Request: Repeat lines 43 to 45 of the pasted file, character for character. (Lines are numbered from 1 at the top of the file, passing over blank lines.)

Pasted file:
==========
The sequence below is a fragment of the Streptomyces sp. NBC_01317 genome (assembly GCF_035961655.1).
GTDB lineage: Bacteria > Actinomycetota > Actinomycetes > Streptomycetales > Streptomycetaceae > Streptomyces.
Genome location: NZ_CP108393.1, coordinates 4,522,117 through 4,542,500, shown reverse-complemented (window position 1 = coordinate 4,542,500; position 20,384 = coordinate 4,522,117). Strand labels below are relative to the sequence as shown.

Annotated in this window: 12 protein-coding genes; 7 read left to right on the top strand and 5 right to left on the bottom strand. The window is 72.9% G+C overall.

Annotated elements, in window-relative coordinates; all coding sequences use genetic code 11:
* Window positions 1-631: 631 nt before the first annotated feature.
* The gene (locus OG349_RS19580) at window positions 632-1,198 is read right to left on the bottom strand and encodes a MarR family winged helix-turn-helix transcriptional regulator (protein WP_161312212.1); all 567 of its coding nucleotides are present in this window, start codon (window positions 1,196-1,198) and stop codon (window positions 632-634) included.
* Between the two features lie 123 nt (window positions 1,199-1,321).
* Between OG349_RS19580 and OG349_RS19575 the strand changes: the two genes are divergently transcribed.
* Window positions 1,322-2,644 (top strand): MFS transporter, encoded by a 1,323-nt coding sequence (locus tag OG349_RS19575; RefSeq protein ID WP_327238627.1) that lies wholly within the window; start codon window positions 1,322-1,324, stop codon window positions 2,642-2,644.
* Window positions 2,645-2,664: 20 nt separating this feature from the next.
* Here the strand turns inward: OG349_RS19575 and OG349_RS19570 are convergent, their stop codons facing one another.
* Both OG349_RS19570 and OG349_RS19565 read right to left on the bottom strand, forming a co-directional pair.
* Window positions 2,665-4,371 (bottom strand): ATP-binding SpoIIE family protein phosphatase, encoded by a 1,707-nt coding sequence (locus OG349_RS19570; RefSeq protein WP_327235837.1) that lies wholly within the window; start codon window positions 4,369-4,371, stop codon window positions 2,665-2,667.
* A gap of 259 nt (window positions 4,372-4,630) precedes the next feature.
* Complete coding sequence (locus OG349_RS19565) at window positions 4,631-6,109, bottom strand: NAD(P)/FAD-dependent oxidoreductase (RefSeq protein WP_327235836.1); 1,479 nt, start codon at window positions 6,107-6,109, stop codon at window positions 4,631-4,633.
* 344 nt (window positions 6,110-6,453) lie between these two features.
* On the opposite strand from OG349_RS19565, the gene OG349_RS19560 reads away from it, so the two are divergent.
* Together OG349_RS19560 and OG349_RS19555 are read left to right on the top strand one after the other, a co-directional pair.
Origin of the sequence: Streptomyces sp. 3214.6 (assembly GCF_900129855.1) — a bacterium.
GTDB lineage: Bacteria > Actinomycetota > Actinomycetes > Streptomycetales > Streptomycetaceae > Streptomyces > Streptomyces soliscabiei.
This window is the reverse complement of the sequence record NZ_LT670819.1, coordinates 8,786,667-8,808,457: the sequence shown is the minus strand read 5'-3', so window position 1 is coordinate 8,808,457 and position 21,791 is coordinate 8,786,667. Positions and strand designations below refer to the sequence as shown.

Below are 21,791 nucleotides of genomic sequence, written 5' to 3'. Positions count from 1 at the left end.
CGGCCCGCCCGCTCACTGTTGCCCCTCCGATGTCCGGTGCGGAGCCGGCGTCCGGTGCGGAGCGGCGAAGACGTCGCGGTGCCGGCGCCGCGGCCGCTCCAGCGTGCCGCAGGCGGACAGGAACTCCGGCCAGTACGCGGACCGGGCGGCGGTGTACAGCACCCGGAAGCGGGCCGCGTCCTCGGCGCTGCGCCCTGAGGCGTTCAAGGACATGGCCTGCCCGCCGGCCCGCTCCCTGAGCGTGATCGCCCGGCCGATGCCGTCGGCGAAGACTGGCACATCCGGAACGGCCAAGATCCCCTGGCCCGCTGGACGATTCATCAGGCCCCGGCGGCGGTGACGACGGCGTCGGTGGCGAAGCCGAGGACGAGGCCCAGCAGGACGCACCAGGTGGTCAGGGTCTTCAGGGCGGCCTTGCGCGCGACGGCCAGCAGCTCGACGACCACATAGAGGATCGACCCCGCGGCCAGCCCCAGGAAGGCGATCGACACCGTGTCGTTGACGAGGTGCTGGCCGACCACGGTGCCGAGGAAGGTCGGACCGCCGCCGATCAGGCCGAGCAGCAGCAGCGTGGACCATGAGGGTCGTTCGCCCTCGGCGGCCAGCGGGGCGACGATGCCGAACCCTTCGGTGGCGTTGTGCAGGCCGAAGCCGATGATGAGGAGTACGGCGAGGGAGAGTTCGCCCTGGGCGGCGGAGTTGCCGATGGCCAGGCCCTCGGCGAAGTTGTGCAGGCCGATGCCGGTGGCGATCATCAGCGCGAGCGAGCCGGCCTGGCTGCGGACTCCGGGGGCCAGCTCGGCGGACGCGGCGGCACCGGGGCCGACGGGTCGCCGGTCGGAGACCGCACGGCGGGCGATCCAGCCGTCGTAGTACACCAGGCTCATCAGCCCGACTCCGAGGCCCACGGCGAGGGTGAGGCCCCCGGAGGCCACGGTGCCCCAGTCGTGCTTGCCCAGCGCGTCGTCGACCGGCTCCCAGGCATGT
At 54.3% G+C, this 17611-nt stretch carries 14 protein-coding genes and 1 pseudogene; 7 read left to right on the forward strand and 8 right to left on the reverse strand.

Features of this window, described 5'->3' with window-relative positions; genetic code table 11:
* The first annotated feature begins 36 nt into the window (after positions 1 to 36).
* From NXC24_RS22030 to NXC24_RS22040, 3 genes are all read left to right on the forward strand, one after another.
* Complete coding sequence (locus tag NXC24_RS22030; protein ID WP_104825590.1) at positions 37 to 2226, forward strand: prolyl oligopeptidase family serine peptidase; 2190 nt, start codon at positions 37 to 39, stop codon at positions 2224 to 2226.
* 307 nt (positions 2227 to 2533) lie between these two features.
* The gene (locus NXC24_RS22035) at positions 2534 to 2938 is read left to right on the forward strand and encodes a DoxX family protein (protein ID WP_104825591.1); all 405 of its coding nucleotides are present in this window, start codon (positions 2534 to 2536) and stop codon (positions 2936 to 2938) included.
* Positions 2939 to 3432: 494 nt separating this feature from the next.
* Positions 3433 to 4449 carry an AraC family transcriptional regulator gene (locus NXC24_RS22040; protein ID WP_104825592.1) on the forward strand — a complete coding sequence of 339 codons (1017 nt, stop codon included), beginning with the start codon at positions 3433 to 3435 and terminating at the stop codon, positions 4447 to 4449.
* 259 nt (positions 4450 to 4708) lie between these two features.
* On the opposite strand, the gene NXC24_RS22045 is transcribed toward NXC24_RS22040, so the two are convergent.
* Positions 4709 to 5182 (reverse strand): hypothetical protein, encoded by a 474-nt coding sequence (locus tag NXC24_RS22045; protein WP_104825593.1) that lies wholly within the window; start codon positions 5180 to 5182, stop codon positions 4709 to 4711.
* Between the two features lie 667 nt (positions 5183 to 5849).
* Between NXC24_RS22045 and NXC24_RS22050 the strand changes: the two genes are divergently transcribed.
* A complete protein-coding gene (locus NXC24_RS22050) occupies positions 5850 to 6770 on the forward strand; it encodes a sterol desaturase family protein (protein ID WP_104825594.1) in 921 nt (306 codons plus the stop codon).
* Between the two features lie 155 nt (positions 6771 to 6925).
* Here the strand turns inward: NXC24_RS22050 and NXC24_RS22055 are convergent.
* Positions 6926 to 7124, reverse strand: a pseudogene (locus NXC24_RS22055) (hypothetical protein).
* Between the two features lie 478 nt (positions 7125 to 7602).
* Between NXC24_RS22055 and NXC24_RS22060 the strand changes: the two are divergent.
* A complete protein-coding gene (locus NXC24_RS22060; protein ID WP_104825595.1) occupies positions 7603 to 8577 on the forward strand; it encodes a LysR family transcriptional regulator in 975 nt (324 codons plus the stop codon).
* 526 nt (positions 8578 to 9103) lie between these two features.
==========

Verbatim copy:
* Between the two features lie 478 nt (positions 7125 to 7602).
* Between NXC24_RS22055 and NXC24_RS22060 the strand changes: the two are divergent.
* A complete protein-coding gene (locus NXC24_RS22060; protein ID WP_104825595.1) occupies positions 7603 to 8577 on the forward strand; it encodes a LysR family transcriptional regulator in 975 nt (324 codons plus the stop codon).